This article is written by Aritra Mitra.


The Union government via an order dated 17.08.2020, notified the Insolvency and Bankruptcy Code (Second Amendment) Act, 2018, which introduced Section 238A into the Act. The primary intention behind it was to apply provisions of Limitation Act, 1963 to IBC proceedings. Section 238A helped in ensuring that IBC was not used to give time-barred debts a ‘second lease of life’. Over the last few years, the interaction between the IBC and the Limitation Act has posed several questions of law, including whether entries in the Balance Sheet amounted to acknowledgment of debt to extend limitation period under Section 18 of Limitation Act, 1963. Section 18 uses the term ‘acknowledgement’ to mean an admission of an existing liability in lieu of which the period of limitation is extended, after certain conditions are fulfilled.

In a judgment of Asset Reconstruction Company (India) Ltd v. Bishal Jaiswal & Anr. dated 15th April 2021, the Hon’ble Supreme Court decided upon this very crucial issue.

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In this significant judgment the Supreme Court took cognizance of the fact that even though Balance Sheet filing is under the ambit of the statutory requirement of the Companies Act, 2013, the same thing can be said to be amounting to acknowledgment of debt, considering the factual matrix of each case. In this judgment the Supreme Court also set aside the majority decision given by the National Company Law Tribunal (NCLAT) in the case of V. Padmakumar v. Stressed Assets Stabilisation Fund

Factual Matrix

The appellant i.e., of Asset Reconstruction Company (India) Ltd filed an application under the provisions of Section 7 of Insolvency & Bankruptcy Code, 2016 for the Corporate Insolvency Resolution Process (CIRP) to be initiated against Corporate Power Ltd. NCLT, Kolkata admitted the application after observing that the liability was acknowledged by the Corporate Debtor before the expiry of the limitation period of three years from the date of default and thus, the Section 7 Application was not barred by any limitation.

Bishal Jaiswal, a suspended director of Corporate Power Ltd. filed an appeal against the order given by the NCLT. In his appeal he relied upon V. Padmakumar v. Stressed Assets Stabilisation Fund & Anr. In this case it was held that entries in a Balance Sheet did not amount to an acknowledgment of debt under Section 18 of Limitation Act. Thus, contended that the application filed by ARCIL under Section 7 of Insolvency & Bankruptcy Code, 2016 was prevented by limitation.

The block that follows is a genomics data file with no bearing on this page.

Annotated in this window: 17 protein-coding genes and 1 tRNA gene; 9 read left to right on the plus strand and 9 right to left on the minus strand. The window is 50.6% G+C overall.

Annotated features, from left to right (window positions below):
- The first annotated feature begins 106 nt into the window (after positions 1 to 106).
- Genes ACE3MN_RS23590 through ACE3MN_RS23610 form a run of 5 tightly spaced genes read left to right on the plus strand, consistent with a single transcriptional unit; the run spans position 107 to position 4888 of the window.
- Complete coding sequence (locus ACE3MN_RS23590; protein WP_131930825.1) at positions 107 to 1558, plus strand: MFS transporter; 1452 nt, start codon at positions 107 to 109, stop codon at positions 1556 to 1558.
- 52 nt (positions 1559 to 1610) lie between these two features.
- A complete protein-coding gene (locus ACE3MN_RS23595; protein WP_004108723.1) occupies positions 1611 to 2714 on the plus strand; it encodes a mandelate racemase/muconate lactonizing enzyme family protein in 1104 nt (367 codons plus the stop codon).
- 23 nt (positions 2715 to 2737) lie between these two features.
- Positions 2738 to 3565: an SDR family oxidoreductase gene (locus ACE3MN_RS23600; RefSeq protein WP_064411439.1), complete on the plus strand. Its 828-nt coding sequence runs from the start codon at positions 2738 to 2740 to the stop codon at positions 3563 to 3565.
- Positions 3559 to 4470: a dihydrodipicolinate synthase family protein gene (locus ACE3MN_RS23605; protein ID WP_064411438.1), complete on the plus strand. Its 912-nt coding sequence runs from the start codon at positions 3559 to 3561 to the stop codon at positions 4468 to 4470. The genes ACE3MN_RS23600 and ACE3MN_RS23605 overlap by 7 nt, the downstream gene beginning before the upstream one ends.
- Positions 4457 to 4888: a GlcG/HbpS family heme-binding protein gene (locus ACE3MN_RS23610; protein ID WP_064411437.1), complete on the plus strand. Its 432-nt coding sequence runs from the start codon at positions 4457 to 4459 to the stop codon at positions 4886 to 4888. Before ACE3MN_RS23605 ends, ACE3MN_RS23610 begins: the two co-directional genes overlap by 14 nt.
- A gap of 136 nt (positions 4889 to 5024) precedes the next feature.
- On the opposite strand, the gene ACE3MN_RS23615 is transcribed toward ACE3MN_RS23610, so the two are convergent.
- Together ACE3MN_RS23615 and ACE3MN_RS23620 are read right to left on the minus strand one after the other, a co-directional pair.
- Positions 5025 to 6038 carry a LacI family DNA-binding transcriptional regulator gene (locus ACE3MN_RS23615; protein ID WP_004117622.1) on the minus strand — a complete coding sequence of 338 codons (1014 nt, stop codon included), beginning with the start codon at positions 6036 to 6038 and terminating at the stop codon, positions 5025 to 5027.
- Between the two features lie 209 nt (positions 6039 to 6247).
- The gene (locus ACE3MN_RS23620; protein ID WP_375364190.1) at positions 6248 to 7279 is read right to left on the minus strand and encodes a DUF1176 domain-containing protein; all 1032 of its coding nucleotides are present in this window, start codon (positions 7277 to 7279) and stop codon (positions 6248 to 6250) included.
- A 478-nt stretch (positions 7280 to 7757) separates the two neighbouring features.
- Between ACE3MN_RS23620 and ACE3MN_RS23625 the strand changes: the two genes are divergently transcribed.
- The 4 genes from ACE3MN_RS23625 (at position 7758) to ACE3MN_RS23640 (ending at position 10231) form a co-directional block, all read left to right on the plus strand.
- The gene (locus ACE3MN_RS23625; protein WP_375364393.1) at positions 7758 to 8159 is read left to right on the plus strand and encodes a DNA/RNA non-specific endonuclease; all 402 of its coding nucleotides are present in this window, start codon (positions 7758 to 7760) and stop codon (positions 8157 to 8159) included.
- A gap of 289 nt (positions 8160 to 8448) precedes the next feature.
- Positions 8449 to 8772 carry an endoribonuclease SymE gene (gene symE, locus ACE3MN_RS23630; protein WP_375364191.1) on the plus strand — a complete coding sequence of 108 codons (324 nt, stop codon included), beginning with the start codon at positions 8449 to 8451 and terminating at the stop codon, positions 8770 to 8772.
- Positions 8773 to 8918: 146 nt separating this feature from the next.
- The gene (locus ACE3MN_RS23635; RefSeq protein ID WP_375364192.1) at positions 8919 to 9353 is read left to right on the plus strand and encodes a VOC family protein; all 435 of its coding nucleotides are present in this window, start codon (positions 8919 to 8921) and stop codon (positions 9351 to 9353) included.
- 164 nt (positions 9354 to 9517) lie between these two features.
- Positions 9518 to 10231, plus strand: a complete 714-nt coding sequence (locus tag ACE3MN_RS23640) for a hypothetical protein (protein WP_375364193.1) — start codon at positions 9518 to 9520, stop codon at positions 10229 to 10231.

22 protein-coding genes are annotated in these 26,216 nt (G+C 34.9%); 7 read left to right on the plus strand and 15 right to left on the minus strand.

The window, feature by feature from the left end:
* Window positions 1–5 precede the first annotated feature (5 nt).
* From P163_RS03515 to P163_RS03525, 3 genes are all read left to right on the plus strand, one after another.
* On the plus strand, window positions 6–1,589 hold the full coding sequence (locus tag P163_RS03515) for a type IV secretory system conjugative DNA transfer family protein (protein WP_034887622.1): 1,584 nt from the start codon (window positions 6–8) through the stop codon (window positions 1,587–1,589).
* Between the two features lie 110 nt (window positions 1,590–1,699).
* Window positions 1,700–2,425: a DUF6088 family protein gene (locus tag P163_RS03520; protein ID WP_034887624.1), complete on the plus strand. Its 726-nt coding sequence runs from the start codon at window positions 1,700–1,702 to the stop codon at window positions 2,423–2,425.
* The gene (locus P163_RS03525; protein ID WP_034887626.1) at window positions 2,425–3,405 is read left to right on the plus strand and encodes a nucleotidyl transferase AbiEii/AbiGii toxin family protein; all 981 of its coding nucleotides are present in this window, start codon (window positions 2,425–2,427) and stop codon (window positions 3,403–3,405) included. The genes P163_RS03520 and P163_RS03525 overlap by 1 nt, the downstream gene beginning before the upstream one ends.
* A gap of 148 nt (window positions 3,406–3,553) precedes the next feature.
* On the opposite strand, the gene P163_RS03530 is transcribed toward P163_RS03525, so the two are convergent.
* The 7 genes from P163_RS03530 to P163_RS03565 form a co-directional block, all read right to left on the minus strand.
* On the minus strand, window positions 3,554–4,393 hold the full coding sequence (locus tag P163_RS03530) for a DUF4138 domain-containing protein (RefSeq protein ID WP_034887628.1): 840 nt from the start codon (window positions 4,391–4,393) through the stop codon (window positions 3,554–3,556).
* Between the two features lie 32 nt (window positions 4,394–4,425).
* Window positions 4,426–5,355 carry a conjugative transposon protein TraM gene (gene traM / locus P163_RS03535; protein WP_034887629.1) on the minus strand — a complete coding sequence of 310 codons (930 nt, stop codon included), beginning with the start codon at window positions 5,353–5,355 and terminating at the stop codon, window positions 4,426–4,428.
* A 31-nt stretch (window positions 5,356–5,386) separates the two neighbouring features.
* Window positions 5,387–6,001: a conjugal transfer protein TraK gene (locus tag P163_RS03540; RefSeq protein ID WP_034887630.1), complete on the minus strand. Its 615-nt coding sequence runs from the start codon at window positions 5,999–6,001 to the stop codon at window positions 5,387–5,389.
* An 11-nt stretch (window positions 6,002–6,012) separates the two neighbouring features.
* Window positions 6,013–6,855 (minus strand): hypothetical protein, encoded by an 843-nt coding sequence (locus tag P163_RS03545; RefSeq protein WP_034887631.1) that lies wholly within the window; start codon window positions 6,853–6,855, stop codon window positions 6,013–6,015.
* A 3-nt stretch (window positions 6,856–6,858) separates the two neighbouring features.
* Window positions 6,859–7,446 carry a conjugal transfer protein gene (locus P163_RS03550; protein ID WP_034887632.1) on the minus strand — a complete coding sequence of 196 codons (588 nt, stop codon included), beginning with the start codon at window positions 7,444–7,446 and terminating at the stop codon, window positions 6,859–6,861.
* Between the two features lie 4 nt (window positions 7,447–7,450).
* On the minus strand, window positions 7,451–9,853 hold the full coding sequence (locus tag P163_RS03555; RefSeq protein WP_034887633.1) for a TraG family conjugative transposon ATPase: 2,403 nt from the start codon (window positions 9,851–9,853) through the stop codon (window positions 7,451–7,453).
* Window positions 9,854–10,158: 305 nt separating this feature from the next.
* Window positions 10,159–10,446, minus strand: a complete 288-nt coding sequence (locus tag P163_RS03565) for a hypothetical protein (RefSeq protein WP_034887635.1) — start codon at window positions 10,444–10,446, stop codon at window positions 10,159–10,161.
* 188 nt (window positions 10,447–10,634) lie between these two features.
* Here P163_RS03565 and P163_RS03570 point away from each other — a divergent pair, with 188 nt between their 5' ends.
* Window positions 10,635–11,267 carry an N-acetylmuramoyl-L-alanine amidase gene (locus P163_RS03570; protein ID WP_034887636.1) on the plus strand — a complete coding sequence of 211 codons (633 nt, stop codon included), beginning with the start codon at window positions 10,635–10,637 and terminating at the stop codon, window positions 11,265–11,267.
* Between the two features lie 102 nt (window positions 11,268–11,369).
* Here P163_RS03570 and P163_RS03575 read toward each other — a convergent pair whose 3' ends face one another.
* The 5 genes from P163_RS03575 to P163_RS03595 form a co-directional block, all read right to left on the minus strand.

The three-member bench of NCLAT doubted the judgment passed by five-member bench of NCLAT in V. Padmakumar. After observing V. Padmakumar, the Court decided that it required reconsideration for observing that entries in a Balance Sheet do not amount to an acknowledgement of debt in terms of Section 18 of the Limitation Act. After due consideration, the three-judge bench passed a reference order for a five-member bench to be constituted to reconsider majority decision in V. Padmakumar.

The reference was then heard by a five-judge bench, where it was observed that Section 18 of the Limitation Act would not apply to the proceedings taking place under the ambit of Insolvency & Bankruptcy Code, 2016.

Aggrieved by the order, ARCIL filed an appeal before the apex court. While hearing this appeal, the Supreme Court also heard appeals against NCLAT’s judgment in V. Padmakumar.


Applicability of Section 18 of the Limitation Act to IBC 

Section 238A of the IBC enables the provisions of Limitation Act to be applicable to the proceedings taking place before the NCLAT and NCLT. The Court held that there is nothing mentioned in the Section preventing Section 18 of Limitation Act to be applied to IBC. To strengthen their conclusion the Court relied upon Laxmi Pat Surana v Union Bank of India and Sesh Nath Singh and Anr. v Baidyabati Sheoraphuli Cooperative Bank Ltd., where Section 18 was applied to IBC proceedings.

Acknowledgment of Debt Under Section 18

In deciding upon the issues at hand, the Hon’ble Supreme Court relied upon various judgments which was not limited to Mahabir Cold Storage v. CIT, Jignesh Shah v. Union of India, AV Murthy v. BS Nagabasavanna. The apex court also stated that the minority judgment in V. Padmakumar had raised the accurate contention and thus the court set aside the majority judgment. 

Intention of Acknowledgment of Debt